Ignore Happiness and Strive for Joy

I don’t care for the word “happy” or “happiness” because it’s tethered to other words like “happening” and “happenstance.” Happiness is one of those things that’s easy dictated by what is happening. Joy, however, is a constant and something we can choose.

If you’ve been writing any length of time, you know there can be some dark times. Negative people, poor results, rejection, failure, setbacks, etc. I’ve written works so complicated I needed a team of sherpas to find my original idea (and my own butt).

It’s easy to be miserable when life or our art isn’t cooperating. It’s hard to choose to remain peaceful and continue pressing with a positive attitude. Yet, the more we exercise peace, joy and self-discipline, the stronger they become, and *sigh* resistance is what makes them grow. Resistance can be a good thing if we remember to keep it in a positive perspective.

Okay, this book turned out to be a mess, but can I fix it? Can I learn from it?

Original image via Wikimedia Commons, Nuclear Weapons Test Romeo

Original image via Wikimedia Commons, Nuclear Weapons Test Romeo

Keep going. This is why it’s always so crucial to keep moving. If we stand too long and fixate on things we can’t control, we can become paralyzed and end up doing nothing at all.

Feelings Lie

I’ve talked about this before, but many lessons bear repeating. Feelings are great. They are useful, but they are liars and self-centered. Feelings can be affected by weather, hormones, stress, a washing machine that’s broken down (TWO TIMES NOW), lack of sleep, allergies, and on and on. If we wait until we feel like doing something, we’re setting ourselves up to live life strapped to Hell’s Tilt-A-Whirl.

As writers, we like to talk about “being visited by our muse” but the tough reality is the muse is about as reliable as a Russian compact car. Sure, enjoy it when she comes and hangs out, but the muse is flaky and prone to see something shiny and disappear for days or weeks. “Science” shows that one way to catch our muse is to ignore her. Muses are related to cats and few things make the muse want to shower love like when we sit at a keyboard working without her.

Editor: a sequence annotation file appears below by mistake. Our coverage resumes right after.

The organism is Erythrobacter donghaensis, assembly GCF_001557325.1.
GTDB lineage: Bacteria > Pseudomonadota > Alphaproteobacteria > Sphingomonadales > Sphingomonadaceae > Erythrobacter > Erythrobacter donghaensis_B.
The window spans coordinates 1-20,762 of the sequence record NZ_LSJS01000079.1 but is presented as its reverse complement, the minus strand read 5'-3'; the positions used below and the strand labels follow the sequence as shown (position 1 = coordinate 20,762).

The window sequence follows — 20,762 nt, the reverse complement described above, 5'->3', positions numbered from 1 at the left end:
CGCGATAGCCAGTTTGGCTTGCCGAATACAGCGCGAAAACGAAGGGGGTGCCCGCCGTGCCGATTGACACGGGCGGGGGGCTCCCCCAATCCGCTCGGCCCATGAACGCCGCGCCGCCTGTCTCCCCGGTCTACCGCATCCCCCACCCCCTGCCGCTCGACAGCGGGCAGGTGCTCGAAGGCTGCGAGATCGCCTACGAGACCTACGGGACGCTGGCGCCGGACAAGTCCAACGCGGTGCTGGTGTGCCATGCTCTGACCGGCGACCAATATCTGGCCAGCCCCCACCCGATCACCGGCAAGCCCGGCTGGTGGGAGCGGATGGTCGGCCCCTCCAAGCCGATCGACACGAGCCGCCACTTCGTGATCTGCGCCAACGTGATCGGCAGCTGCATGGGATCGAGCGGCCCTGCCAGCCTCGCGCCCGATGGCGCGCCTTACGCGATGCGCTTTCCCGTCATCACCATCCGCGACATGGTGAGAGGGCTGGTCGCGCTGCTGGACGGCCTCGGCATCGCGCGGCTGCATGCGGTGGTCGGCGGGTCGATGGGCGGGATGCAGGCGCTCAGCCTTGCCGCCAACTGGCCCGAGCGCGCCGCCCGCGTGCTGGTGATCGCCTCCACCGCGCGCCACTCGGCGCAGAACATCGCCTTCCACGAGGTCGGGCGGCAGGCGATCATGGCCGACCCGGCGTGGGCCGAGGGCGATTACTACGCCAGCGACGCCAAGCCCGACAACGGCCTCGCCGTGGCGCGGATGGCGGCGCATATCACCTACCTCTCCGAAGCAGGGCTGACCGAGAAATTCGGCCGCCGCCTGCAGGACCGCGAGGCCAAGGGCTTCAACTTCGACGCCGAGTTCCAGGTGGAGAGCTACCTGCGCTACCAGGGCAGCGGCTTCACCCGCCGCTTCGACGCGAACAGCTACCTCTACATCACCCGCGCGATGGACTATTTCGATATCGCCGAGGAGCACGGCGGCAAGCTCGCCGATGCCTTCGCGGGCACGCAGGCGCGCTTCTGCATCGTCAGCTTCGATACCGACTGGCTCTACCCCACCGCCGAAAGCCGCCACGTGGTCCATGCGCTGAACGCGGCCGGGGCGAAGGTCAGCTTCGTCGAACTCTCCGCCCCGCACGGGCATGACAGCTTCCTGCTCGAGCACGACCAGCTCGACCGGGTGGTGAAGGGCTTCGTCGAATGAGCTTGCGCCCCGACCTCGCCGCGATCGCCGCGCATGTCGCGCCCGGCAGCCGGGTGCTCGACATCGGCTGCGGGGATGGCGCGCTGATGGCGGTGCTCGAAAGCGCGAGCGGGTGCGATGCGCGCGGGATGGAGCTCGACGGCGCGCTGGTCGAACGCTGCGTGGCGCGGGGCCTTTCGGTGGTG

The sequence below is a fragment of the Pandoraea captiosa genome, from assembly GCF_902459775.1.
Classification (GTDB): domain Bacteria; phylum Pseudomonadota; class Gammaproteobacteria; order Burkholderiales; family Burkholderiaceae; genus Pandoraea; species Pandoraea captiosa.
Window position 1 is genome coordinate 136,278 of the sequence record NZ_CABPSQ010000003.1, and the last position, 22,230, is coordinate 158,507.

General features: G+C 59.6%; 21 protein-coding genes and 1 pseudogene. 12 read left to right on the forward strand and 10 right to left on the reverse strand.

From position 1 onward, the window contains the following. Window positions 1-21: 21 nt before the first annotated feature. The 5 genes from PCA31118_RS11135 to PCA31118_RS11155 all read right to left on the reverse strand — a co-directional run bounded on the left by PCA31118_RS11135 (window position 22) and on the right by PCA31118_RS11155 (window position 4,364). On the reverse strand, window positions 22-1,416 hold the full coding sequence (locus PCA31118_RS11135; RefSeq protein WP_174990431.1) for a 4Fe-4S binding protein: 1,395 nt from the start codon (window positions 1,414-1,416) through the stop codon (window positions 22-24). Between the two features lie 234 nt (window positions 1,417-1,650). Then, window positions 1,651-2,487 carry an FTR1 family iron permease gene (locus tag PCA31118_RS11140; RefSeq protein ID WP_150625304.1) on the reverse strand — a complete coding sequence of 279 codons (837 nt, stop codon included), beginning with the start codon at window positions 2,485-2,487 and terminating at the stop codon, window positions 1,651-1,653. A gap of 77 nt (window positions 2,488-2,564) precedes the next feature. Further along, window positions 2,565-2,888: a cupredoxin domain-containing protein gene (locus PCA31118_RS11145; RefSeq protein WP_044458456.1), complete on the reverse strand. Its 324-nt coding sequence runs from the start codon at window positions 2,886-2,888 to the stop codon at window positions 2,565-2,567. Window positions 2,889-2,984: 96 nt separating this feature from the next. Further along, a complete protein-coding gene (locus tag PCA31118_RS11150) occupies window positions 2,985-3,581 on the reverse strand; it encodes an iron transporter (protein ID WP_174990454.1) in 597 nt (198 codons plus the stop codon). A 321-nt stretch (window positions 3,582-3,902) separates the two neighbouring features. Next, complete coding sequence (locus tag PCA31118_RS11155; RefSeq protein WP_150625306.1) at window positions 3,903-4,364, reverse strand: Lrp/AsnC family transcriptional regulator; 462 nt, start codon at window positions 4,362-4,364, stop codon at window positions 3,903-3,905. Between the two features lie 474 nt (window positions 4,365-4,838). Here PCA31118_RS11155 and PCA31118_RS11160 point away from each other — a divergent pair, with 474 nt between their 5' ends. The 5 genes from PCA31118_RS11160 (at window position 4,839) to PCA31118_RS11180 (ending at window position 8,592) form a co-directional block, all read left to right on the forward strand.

Just ignore the glitter she leaves in your keyboard.

Life Doesn’t Stop for Dreams

Discernment is another area all of us should seek to grow. It’s easy to go to extremes. I’m guilty. I work until I am half-dead, then need a week to recover. That is just dumb. Hey, I’m getting better. The truly tough part about discernment is it’s related to maturity, meaning we can only gain either by making a LOT of mistakes and doing a lot of things wrong. We learn to be balanced by getting a taste of being unbalanced.

If we aren’t failing, then we aren’t doing anything interesting.

And, at this rate, my life is truly FASCINATING :D.

Life goes on even when we write. Kids get sick, spouses lose jobs, taxes have to be paid, and on an on and on. There is only one right time to begin writing. NOW. Even if it’s just a little bit. It’s good for us to at least start. “Starting” helps us develop intuition and know when feelings are just messing with us.

As an example, I worked out almost every day through my pregnancy with The Spawn. And I will preface this with telling you that I was not a disciplined person AT ALL at the time. I did most things when I was in the “mood.” So I made myself a promise when I got pregnant that I would go to the gym and walk five minutes on the treadmill. If, after five minutes, I still felt miserable, it was okay to quit.

In ten months of being pregnant, I only quit a handful of times. Most of the time, the getting going was enough to burn away the “feelings” and then I felt BETTER for having set foot in the gym.

Writing can be the same. Just vow to write a few words or read so many chapters of a critical book (craft, research, fiction, etc.). Baby steps are steps and they add up and, over time, develop the character of a professional.

I know when I was new I loooooved excuses. I still make them, though not as often. The night before last, we had yet another ice storm. And yes, the Yankees all laugh, but I don’t own any warm clothes. You can’t buy them here. Texans are unaccustomed to cold and don’t think of things the same way as people used to wintery weather.

Anyway, it was time for bed and I went to let Pippa out for one last bathroom break. I knew the lower steps had iced, but because of the shadows and icy fog, I was unaware the top of the porch had iced as well. When I turned to let her inside, both feet flew out from under me in cartoonish fashion and I landed, quite literally on my head. Thankfully this is the toughest part of my body.

Actual image of Kristen's Guardian Angel